Copyright can be broken down into various rights, including a specific category called moral rights. There are three types of moral rights.
Right of attribution
The person who created the content has the right to be attributed authorship of that content under their own name or a pen name (pseudonym). To respect that right, you’re required to indicate the bibliographic references, including the author’s name, whenever you use copyrighted content. For the same reason, Copibec licences do not allow you to use content from unknown sources.
Right to remain anonymous
It’s only natural that if you have the right to be credited as the creator of a work, you also have the right to remain anonymous so that you can publish content without being personally associated with it. Authors can use as many pseudonyms as they want and no one can force them to reveal their true identity. If an author takes advantage of the right to remain anonymous, that decision affects how long copyright will remain in effect for the work.
A famous legal case in 2013 based on the right to remain anonymous involved the first novel (The Cuckoo’s Calling) written by war veteran Robert Galbraith. Critics loved the book and were surprised it had been written by a first-time author. The author was thrilled that the novel was being appreciated for its content rather than because of its author’s name. That didn’t last long however: some partners in the law firm representing the author proved to be unable to resist revealing the secret.
The news spread across the globe. The author was eventually awarded “substantial” damages, which were donated to a charity. Who was the mysterious author? None other than the illustrious J. K. Rowling, the writer of the Harry Potter saga!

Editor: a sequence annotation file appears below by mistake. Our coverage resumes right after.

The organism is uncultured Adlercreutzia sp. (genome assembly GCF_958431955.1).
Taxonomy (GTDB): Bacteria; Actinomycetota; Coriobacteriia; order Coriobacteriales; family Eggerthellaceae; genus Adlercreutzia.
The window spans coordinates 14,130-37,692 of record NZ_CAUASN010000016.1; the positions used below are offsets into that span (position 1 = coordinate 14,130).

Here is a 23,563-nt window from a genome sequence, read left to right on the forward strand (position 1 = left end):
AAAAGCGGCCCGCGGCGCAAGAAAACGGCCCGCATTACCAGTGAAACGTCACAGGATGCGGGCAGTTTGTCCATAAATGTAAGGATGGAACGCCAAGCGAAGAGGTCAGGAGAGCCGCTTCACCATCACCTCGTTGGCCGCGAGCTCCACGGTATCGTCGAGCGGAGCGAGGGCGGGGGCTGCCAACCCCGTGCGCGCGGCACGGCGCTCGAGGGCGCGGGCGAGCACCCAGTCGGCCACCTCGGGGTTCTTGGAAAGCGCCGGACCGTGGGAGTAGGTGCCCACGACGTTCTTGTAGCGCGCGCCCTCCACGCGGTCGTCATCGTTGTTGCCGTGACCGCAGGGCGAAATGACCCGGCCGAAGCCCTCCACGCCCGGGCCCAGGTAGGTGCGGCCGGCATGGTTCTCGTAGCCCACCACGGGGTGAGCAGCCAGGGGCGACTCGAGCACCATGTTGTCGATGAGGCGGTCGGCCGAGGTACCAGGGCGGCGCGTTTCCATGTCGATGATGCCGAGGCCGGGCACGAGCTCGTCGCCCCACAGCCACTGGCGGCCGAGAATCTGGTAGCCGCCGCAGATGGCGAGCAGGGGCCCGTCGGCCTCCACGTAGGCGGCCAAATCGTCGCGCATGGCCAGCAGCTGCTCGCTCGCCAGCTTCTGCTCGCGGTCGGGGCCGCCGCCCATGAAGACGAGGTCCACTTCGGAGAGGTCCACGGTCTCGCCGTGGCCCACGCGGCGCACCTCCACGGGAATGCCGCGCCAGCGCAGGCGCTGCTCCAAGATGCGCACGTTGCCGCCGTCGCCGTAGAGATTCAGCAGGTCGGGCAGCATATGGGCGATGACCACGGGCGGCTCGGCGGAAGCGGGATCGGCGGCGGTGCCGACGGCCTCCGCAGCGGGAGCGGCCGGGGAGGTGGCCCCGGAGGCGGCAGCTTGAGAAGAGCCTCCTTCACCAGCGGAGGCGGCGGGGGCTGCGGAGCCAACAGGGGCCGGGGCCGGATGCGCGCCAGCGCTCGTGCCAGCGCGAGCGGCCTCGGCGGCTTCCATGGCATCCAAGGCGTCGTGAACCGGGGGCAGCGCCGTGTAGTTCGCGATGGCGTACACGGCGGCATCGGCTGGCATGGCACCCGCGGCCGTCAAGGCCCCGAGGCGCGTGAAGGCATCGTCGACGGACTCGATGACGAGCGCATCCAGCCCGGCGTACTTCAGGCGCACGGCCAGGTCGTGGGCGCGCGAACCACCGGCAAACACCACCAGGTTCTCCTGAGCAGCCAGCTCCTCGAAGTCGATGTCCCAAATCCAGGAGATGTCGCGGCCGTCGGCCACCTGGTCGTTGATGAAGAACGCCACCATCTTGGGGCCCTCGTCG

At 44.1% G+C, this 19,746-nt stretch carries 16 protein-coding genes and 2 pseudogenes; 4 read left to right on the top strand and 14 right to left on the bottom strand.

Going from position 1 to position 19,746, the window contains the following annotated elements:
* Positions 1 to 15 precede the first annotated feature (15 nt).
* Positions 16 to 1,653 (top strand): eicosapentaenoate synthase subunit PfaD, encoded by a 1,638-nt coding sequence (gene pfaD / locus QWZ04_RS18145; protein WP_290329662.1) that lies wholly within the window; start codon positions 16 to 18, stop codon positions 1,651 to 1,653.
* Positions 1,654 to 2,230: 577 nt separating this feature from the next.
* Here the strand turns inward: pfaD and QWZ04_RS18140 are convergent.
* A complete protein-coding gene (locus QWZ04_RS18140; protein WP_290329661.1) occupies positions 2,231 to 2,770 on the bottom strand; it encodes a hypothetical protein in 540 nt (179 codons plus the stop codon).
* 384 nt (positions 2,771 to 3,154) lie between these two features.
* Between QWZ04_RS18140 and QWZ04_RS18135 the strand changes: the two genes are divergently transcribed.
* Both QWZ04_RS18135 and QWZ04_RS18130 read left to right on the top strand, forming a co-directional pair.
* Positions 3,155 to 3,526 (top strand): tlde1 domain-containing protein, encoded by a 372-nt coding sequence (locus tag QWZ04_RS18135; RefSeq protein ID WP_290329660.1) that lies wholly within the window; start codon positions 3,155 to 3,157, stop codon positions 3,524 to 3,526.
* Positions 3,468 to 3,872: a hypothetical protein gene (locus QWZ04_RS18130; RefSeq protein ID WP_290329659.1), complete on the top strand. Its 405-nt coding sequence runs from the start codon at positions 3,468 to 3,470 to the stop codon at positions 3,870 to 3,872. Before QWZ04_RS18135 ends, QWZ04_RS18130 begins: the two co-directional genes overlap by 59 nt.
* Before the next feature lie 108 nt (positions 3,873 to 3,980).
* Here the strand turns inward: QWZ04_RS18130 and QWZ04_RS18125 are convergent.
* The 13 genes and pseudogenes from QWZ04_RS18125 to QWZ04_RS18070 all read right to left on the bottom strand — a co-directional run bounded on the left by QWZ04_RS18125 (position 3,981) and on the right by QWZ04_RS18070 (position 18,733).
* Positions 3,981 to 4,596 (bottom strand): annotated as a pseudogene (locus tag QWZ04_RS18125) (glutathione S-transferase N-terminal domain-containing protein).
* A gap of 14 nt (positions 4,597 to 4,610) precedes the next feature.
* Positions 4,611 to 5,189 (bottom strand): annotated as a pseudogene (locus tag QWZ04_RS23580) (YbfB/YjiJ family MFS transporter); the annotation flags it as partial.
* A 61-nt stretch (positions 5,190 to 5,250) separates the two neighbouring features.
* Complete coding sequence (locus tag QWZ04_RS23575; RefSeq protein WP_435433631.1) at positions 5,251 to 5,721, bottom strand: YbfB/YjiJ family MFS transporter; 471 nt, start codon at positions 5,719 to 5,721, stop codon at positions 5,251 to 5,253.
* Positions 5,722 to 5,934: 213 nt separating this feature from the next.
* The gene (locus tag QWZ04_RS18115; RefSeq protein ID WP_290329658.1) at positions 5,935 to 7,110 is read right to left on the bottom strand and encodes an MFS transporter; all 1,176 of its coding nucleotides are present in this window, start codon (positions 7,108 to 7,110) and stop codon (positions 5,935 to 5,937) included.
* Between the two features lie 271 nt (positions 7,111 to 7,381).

Right to the integrity of the work
You cannot destroy or modify a work in a way that is “to the prejudice of” its creator’s honour or reputation. Under the Copyright Act, mutilating the content or form of a work by adding or removing elements or distorting the work and its meaning is an infringement of moral rights. That’s why you’re required to request permission from the creator before modifying a work.
A textbook example of this was the case involving sculptor Michael Snow and the Toronto Eaton Centre. The shopping centre had placed holiday decorations on the necks of Snow’s Canada Geese sculptures hanging in the atrium. The sculptor considered that the Eaton Centre had mutilated his work in a way that damaged his honour and artistic reputation. He won his case.
In addition, under the Copyright Act, works may not be used in association with a product, service, cause or institution in a way that is detrimental to the honour and reputation of the work and its creator.
Moral rights cannot be assigned
Unlike patrimonial rights, moral rights cannot be assigned to third parties.
When patrimonial rights are assigned to a third party, the creator of the work is not allowing that person to do anything they want. For example, even if an illustrator gives you the right to use her images, you still have to indicate the bibliographic references. Similarly, you cannot associate the illustrations with a message that the creator does not approve of.
However, creators can waive their moral rights but any waiver must be in writing.